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On Thanksgiving day, people do something they rarely do at any other time of the year – they sit down for dinner together as families and thoroughly enjoy their food, savoring every bite, completely relaxed, hearts light with gratitude for the many blessings they received throughout the year.
The typical Thanksgiving feast is a sharp contrast to the eat-and-run meals that most people devour today – grabbing the fastest and most convenient food and mindlessly bolting it down, barely even chewing it, thinking about nothing other than the next event to hurry off to.
I’ve eaten that way many, many more times than I would like. Even though I’ve posted before about how I’m trying to follow the old-fashioned principle of chewing ten times slowly, there are still many times when I end up rushing through my meal. We all have to rush through a meal once in a while, but the problem is that rushing can easily become a habit, even if there’s no real reason for hurrying.
It might not be possible to sit down for a Thanksgiving-style feast every day, and there are many times when a meal really does have to be eaten quickly, but the one Thanksgiving-like thing we can do every day is to spend a few moments at the start of a meal to be thankful for the food we’re eating.
Whether you’re with family holding hands around the table saying an old-fashioned grace for the food in front of you, or just thinking a quick thought in your own mind, pausing a moment before digging in to give thanks for the food on your plate can make the entire meal more enjoyable and beneficial for your digestion.
The Digestive Benefits of Giving Thanks
1) Giving Thanks Makes You Slow Down and Relax
When our days get hectic, our first tendency is usually just to grab something quick and bolt it down as fast as possible. Pausing to be thankful for the food in front of you forces you to slow down, though, even if for just a few moments.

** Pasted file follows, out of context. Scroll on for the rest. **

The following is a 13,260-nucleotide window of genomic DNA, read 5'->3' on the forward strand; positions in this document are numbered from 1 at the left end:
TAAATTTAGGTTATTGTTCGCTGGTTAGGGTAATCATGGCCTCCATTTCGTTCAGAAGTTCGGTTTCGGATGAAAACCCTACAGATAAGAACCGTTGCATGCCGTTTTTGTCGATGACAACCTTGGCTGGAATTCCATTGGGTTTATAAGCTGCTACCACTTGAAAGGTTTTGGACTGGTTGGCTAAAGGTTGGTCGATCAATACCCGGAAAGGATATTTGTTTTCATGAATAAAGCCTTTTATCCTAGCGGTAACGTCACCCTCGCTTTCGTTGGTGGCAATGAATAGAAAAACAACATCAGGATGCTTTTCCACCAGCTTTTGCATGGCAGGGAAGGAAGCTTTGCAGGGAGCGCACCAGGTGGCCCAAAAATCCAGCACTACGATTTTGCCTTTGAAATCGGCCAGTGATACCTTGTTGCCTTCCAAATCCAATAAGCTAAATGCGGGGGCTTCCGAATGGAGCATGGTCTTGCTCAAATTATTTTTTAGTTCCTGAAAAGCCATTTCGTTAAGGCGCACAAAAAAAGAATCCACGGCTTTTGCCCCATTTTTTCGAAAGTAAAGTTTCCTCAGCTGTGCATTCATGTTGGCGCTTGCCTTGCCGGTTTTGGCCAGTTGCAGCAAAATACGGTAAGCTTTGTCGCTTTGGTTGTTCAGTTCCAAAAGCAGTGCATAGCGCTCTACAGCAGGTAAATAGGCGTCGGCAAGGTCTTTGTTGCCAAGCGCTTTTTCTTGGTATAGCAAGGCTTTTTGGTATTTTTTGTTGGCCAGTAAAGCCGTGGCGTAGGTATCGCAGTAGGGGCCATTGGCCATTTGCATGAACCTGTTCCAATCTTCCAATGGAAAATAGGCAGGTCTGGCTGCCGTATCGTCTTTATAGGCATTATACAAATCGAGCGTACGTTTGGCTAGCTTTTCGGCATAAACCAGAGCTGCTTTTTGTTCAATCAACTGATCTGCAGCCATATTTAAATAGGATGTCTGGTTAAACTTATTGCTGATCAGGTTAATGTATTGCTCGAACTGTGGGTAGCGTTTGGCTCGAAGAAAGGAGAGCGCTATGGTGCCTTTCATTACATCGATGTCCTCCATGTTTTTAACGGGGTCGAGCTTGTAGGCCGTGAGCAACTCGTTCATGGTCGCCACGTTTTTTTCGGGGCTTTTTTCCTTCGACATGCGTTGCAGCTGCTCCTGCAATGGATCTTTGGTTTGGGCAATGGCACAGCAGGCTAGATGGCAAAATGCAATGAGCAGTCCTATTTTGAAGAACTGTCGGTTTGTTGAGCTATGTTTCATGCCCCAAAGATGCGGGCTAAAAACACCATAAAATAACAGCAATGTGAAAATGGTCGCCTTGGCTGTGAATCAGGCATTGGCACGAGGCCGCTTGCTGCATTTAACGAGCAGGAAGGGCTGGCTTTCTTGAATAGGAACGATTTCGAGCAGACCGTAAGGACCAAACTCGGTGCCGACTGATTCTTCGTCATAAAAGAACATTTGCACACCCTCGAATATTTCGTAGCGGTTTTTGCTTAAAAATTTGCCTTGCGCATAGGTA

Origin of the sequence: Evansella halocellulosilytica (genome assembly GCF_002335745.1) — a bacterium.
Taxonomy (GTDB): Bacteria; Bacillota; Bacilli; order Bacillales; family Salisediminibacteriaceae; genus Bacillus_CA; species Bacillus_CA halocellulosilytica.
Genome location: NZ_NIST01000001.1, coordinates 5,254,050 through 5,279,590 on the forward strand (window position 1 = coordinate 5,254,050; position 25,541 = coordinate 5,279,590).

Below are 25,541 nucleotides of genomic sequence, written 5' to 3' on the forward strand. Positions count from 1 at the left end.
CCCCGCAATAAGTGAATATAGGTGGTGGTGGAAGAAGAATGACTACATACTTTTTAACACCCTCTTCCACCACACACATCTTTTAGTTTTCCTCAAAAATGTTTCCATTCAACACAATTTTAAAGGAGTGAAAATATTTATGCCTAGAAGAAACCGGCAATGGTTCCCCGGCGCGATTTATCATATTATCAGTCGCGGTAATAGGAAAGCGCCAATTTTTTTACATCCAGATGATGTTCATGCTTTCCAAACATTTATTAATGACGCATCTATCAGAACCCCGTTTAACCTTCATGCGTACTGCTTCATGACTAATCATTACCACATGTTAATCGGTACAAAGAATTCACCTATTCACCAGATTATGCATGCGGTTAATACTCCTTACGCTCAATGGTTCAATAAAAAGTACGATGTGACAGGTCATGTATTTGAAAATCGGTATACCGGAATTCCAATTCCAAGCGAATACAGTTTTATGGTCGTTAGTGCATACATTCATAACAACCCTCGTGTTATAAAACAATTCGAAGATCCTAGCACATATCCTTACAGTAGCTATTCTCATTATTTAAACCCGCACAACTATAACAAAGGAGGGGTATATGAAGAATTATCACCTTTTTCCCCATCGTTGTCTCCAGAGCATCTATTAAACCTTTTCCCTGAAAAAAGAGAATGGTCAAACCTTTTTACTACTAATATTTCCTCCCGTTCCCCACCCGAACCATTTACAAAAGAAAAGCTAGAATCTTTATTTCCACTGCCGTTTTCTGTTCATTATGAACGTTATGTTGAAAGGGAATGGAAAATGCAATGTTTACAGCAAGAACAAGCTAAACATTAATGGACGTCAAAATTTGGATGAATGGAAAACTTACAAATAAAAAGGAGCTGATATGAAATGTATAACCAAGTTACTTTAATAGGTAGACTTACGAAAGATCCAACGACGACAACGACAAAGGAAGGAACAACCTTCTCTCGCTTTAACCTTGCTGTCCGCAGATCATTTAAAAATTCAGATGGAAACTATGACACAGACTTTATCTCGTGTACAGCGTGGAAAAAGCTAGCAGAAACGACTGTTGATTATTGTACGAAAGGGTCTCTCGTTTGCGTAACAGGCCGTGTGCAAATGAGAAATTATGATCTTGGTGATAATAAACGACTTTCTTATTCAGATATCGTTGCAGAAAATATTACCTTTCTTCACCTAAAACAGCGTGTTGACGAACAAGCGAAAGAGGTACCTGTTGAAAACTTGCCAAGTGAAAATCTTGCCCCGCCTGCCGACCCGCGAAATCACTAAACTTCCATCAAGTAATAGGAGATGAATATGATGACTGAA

Those few moments of giving thanks help you to feel more relaxed, and when you feel relaxed you tend to chew your food more slowly and thoroughly, and slow, thorough chewing helps to break down the food so it’s easier for your body to get nutrients from it . . . and you end up with vastly improved digestion over a hurried grab-and-go meal.
2) Giving Thanks Sets the Tone for Slower Eating and Chewing
Often, the first bite really seems to be what determines how the rest of the meal will be. A relaxed, slow, mindful first bite tends to lead to a relaxed meal, but if the first bite is gobbled down in a hurry, the rest of the meal seems to go downhill from there and the food is gone before you even have time to think about what you were eating.
Taking a moment to be thankful for your food keeps you from devouring the food right away. It slows down that very first bite and makes it much more likely that the rest of the meal will be eaten more slowly too.
3) Giving Thanks Puts Life Back in Perspective
Taking a few moments to be thankful for your food gives you a quick reminder of the blessings in your life – blessings like delicious, nourishing food! Giving thanks for food before eating it is like having a mini Thanksgiving every meal.
This brief time of giving thanks can help to take your mind off of your worries and problems. It’s hard to digest your food well when you’re all tense with worry about something, but the act of giving thanks helps you to focus on the positive things rather than the negative and gives your body the relaxed state it needs for optimal digestion.
4) Giving Thanks Encourages Mindful Eating
When I’m really in a hurry, I find that I hardly even think about the food I’m eating. When I stop a moment to give thanks for the food on my plate, though, I become more aware of what is in front of me. I’m more aware of the flavors and colors and aromas and more appreciative of the nutrients that will nourish my body.
I enjoy every bite so much more when I’m eating mindfully, and there’s nothing better for digestion than thoroughly savoring and appreciating every single bite!
Spending a few moments giving thanks is a win-win situation – you end up having a happier meal and better digestion. Even though we can only have a true Thanksgiving feast once a year, we can still take a little bit of time every day to give thanks.
This post is linked to Sunday School at Butter Believer, Natural Living Monday at Natural Living Mama, Clever Chicks Blog Hop at The Chicken Chick, Scratch Cookin’ Tuesday at Granny’s Vital Vittles, Family Table Tuesday at The Polivka Family, Natural Living Link-Up at Jill’s Home Remedies, Frugal Days Sustainable Ways at Frugally Sustainable, and Fight Back Friday at Food Renegade.
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The information in this post is not to be taken as medical advice and is not intended to diagnose or treat any disease.